Scientists grow new spinal discs
About one person in five suffers with a bad back, and a common culprit is wear and tear to the intervertebral discs that sit between the vertebrae that make up the backbone. These discs act as fleshy shock absorbers; they have a soft, jelly-like interior and a tough, elastic outer surface. But, as we age, they stiffen, shrink and deform, and can press painfully on nearby nerves. Artificial plastic and metal replacement discs are available, but these can also wear out, so scientists at the University of Pennsylvania have been exploring how to grow new spinal discs, in a dish. Georgia Mills heard how from Rob Mauck.
Rob - So the central premise of this therapy compared to what's available now, is that this is a living implant. It's an implant that will be made of a patient’s own cells and because the cells are there the cells will be doing what cells in muscular skeletal tissues do and that is continuously making new material and repairing damage and so our hope is that unlike metal and plastic implants, this will be a sort of self-sustaining biologic implant, as durable as your original living intervertebral disc.
Georgia - Right, so these squishy bits between the bones of the spine. You wanted to sort of create them from scratch?
Rob - Precisely.
Georgia - How did you go about doing that?
Rob - Essentially what we do is combine various elements together to create what we call a composite disc structure. And the way that goes about is we produce bio materials that represent the different substructures of the normal intervertebral disc. These are materials that are based on hydrogels - sort of water swollen, networks sort of like jello. And that makes up the inner part of the country like that we've created. And then an outer part which is sort of a tough almost rubber band like structure that surrounds the gelatinous interior portion. Both of these materials were seeded with cells we use mesenchymal stem cells which can be harvested from adults and we grow these in the laboratory for a period of time until they start to take on characteristics of the native tissue.
Georgia - How do you make sure it gets to be the right size and shape?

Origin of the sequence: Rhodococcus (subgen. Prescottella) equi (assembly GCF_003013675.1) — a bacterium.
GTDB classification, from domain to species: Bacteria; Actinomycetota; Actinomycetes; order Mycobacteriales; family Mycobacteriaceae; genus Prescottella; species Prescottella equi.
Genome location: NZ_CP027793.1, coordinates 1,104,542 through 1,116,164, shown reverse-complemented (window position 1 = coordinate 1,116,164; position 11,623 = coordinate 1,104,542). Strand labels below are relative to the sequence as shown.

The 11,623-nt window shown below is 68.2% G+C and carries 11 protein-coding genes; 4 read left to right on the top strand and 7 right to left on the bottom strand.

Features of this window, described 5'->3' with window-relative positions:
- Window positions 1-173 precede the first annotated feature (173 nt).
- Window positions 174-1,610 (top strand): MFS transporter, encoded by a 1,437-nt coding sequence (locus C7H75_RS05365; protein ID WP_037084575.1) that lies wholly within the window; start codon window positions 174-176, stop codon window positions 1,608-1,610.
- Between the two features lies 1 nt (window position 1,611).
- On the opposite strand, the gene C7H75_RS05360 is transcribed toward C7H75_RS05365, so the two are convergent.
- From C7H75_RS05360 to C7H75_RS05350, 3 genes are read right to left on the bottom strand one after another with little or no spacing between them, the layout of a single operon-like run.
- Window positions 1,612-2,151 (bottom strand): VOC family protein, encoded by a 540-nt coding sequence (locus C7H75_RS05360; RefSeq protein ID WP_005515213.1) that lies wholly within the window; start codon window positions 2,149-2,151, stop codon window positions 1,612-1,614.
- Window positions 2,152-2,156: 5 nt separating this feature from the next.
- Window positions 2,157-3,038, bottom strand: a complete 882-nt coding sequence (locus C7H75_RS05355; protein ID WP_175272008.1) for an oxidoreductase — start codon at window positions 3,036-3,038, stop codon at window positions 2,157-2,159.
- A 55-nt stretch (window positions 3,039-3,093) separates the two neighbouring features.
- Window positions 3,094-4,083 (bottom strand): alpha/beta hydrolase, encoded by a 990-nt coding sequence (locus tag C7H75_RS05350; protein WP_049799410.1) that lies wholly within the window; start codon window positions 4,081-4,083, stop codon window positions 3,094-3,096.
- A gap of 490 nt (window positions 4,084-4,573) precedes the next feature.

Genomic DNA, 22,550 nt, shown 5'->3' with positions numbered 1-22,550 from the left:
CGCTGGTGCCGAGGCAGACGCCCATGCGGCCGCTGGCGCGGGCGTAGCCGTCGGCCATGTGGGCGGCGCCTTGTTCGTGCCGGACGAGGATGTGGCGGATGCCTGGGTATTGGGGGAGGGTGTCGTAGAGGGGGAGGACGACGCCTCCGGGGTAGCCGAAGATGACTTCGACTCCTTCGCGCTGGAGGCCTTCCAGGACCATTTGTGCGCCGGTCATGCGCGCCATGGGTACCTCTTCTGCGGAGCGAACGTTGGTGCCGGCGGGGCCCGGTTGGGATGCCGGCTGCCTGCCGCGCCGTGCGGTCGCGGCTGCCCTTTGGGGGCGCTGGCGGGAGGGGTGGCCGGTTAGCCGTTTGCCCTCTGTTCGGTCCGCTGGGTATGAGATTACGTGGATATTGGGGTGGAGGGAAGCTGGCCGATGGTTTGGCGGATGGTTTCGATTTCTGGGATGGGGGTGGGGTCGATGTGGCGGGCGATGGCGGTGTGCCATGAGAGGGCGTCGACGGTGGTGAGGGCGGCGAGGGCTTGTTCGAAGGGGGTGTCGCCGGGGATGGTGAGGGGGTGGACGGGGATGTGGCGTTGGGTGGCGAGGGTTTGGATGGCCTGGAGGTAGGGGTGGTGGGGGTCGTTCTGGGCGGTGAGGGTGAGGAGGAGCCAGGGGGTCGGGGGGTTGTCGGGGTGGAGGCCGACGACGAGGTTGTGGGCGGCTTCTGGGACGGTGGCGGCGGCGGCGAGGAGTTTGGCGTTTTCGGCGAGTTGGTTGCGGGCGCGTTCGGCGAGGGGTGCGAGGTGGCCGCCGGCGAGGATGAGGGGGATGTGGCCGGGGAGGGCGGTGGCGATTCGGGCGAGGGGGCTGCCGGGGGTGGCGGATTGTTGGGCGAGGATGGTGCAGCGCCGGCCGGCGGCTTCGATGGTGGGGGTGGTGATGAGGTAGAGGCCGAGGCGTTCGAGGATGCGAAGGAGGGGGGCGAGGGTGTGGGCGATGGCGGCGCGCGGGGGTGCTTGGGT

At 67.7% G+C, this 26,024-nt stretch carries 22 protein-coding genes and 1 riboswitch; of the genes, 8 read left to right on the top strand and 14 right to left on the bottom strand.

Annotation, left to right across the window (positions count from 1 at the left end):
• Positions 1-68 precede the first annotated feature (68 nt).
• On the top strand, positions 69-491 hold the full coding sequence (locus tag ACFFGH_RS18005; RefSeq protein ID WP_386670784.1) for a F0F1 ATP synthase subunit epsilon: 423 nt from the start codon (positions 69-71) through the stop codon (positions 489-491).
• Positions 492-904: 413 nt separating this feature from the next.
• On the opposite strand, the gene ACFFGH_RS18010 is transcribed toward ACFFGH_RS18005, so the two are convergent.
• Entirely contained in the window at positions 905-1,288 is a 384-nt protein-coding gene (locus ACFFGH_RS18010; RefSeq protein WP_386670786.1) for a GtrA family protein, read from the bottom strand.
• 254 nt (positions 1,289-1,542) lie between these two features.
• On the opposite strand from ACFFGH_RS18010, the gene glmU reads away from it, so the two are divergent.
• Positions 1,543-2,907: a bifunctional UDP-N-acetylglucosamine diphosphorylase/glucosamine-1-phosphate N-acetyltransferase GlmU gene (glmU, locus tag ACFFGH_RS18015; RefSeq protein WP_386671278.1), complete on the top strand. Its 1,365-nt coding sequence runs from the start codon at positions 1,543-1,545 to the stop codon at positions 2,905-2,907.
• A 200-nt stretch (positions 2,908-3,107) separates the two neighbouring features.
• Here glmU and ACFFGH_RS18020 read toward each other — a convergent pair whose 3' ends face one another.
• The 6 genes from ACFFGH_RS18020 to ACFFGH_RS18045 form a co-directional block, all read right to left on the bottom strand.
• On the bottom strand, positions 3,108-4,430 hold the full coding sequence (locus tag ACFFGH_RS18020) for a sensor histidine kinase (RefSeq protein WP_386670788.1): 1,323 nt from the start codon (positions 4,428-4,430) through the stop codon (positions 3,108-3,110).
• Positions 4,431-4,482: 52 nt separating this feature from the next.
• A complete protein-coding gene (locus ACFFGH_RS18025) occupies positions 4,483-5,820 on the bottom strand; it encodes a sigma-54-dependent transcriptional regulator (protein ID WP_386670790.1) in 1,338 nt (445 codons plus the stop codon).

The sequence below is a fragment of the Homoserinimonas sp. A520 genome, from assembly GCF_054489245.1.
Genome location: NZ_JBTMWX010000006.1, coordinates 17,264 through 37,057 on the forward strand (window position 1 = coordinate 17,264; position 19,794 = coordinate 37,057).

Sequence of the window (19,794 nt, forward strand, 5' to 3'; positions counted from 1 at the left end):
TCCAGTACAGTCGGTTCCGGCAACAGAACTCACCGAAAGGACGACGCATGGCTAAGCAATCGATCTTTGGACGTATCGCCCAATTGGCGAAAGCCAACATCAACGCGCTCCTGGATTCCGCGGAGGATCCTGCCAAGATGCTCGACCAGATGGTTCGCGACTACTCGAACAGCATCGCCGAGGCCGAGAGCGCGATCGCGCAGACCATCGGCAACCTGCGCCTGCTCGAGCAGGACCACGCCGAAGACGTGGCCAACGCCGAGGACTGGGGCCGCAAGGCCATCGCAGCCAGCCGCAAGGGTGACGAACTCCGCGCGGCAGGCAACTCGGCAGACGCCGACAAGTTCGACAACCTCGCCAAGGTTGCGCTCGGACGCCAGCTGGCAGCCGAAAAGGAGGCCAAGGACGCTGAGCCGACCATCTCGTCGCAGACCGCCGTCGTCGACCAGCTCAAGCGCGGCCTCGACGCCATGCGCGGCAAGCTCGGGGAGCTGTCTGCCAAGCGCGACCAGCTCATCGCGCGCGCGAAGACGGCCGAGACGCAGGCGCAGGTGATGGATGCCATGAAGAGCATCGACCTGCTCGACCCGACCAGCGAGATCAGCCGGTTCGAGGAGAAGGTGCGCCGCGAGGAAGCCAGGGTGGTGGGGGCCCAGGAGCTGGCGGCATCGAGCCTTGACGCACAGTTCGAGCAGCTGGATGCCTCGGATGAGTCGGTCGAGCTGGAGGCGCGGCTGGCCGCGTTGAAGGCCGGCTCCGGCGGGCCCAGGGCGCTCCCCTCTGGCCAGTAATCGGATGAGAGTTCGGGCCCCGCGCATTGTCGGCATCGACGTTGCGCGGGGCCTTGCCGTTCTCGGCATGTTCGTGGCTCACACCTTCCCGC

Rob - So we realized that this is a big challenge to create such a large structure. So we started small and we started actually making these on a scale of a rat disc, just a couple millimeters in height and maybe five millimeters in diameter.
So we optimized all of that in a size that was a suitable for a small animal the rat, and we spent some time then evaluating it once we implanted it into a rat. After that we thought this is promising. Let's see what we can do with bigger length scales that would be more clinically relevant.
We next went to the goat cervical spine so the neck of a goat essentially, and we started building constructs that were designed to function at that length scale. So we started building bigger and bigger discs and growing those in culture in the laboratory. We got to the point where we were pretty happy with what we could produce in the laboratory, and so what we've done recently is actually started testing those in a large animal model in this model.
Georgia - Right so you've actually been putting these discs in to a living goat?
Rob - That's right yes. For the last couple of years we've actually been evaluating how these lab grown living intervertebral discs function, when we put them into a goat cervical spine.
Georgia - Right. And then after the discs have been put in, how did you work out how effective they were?
Rob - The main goal and the main function of the disc is mechanical. The cervical spine supports your head as you turn your head to the left or the right and the first thing we did was after a period of time of implantation, we asked how mechanically robust these tissues? Are maturing further after we implant them? Do they have the appropriate mechanical properties? So we compared their mechanical properties to the mechanical properties of a normal native goat disc?
Georgia - Did you get a goat to do yoga then?
Rob - No but we actually do have little motion sensors that were attached to their horns so that we can see how many times they move their heads around them and things like that.
Georgia - Right so if you've got a stiff necked goat it would come up on the sensors that it's not doing as good. So how did it compare?
Rob - It actually compared quite favorably. So when we measured the properties of these goat discs and compared them to the implanted ones after a period of about two months they actually matched or exceeded the native tissue properties and so we were quite excited about that.
Georgia - Oh wow. Do you think this could move into humans, an animal that walks about on two legs instead of four?
Rob - No absolutely and in fact we chose the goat because - if you ever seen a goat - they have a fairly upright posture and they're very inquisitive animals. They use their heads a lot. They obviously run into each other and butt heads but they have an upright posture. So they use their necks in a manner very similar to how humans use their cervical spines as well.
And in fact as we've been getting this data, Harvey Smith my clinician colleague and I and Sarah Gullbrand who is another participant in the study have been talking about well what really is the next step? For us the next step let's start talking to the FDA the Food Drug Administration here in the U.S. about what it will take to transition this into phase One clinical trials in humans.